Hubble gets a photo of the planetarity of the reborn star

The Wide Field Camera 3 of the Hubble Space Telescope and the PANSTARSS system captured a photograph of the unique planetary nebula Abell 78.

Abell 78 is located about 5 thousand light-years from Earth in the constellation Cygnus and is a planetary nebula of an unusual type.

Low and medium mass stars can be reborn in the final stages of their lives. This happens when ionized gas ejected from a star is attracted back to its surface. This creates a shock that briefly reignites thermonuclear fusion. However, this process is very fast. Astronomers have found only a few examples of such stars.

When the stars have run out of their fuel, several things can happen. Those heavier than 1.4 solar masses – the Chandrasekhar limit – will explode into supernovae. But stars of lesser mass, which can no longer create radiation pressure to withstand the force of gravity, avoid such a fate and simply collapse to form white dwarfs. Before they do, however, the stars shed their outer layers as ionized gas, creating planetary nebulae.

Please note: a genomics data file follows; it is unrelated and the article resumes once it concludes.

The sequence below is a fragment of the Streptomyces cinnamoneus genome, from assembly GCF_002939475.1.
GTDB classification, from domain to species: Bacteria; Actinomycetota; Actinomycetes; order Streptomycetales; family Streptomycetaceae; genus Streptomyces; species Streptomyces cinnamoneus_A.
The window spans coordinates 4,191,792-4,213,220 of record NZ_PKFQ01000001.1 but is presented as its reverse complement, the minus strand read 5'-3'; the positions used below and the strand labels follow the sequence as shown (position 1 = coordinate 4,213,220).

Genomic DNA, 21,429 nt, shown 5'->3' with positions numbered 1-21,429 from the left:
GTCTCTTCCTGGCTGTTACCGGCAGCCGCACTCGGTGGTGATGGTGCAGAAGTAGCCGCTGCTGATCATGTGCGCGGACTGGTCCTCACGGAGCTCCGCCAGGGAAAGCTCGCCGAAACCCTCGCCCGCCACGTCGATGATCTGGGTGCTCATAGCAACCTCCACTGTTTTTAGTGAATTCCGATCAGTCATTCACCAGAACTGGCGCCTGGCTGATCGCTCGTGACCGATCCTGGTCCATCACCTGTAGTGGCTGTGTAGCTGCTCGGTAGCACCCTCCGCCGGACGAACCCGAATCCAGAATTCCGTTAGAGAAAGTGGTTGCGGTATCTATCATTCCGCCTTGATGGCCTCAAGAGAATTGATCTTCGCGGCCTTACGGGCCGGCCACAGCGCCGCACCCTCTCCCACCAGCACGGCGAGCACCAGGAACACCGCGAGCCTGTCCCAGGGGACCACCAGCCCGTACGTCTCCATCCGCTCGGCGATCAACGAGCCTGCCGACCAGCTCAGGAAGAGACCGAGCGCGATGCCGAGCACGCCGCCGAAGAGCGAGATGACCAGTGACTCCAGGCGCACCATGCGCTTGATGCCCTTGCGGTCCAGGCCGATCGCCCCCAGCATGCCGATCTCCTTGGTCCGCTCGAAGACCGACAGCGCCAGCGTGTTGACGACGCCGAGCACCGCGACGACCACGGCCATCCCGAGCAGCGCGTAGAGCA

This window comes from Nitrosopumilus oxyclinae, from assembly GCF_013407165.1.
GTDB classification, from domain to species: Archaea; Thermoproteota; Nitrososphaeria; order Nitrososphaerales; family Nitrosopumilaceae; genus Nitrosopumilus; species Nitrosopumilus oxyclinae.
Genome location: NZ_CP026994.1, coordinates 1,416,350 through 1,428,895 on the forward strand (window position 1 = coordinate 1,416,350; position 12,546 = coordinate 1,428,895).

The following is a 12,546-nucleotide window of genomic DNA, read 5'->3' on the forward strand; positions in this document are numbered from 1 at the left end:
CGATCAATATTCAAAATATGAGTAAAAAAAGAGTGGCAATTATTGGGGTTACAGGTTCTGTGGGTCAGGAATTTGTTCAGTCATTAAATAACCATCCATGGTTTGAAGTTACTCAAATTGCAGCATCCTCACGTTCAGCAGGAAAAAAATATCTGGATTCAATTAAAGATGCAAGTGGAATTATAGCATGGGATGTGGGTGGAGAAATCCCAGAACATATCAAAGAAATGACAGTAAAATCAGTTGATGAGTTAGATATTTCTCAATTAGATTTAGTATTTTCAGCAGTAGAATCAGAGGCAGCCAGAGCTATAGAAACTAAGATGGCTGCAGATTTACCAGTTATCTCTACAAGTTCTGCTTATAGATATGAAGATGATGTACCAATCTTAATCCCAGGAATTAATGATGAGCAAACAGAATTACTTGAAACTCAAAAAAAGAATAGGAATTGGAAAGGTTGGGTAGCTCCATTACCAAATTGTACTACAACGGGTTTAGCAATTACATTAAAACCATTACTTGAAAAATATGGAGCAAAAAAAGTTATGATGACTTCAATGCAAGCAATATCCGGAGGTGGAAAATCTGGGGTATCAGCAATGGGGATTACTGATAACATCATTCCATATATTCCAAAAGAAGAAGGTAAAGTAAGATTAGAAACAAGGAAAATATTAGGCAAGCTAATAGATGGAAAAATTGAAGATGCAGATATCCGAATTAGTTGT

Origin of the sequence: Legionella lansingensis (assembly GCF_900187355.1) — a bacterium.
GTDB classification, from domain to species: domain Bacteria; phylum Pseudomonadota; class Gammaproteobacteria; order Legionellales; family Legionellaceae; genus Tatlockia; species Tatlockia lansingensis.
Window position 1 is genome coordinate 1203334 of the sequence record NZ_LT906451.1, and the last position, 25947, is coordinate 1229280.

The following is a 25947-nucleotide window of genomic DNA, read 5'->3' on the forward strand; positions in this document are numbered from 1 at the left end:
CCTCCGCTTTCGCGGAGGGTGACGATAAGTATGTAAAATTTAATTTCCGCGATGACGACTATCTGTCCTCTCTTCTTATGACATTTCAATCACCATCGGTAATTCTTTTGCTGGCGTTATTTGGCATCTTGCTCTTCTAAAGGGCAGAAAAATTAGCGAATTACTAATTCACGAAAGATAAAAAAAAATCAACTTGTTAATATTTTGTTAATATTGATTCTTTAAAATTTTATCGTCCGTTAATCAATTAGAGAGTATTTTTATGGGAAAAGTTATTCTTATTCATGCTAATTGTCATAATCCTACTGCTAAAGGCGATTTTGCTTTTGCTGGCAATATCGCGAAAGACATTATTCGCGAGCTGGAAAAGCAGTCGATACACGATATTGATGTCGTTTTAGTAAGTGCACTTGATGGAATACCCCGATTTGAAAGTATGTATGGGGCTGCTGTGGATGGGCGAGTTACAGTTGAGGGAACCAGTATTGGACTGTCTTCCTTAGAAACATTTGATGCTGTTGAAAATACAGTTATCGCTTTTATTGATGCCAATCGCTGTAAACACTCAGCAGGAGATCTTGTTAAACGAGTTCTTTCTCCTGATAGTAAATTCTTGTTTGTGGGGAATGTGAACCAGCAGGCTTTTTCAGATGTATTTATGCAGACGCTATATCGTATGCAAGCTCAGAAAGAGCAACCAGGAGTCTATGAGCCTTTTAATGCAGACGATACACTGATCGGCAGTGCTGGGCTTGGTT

At this point, about 15-20% of such stars may experience the process of “born again”. This happens when ionized gas expelled by stellar winds is pulled back by gravity. A shock is created that momentarily restarts thermonuclear fusion and the last flash appears on the surface of the star. In this process, a lot of dust is thrown out, which hides the star from the field of view.

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Author: John Kessler
Graduated From the Massachusetts Institute of Technology. Previously, worked in various little-known media. Currently is an expert, editor and developer of Free News.
Function: Director

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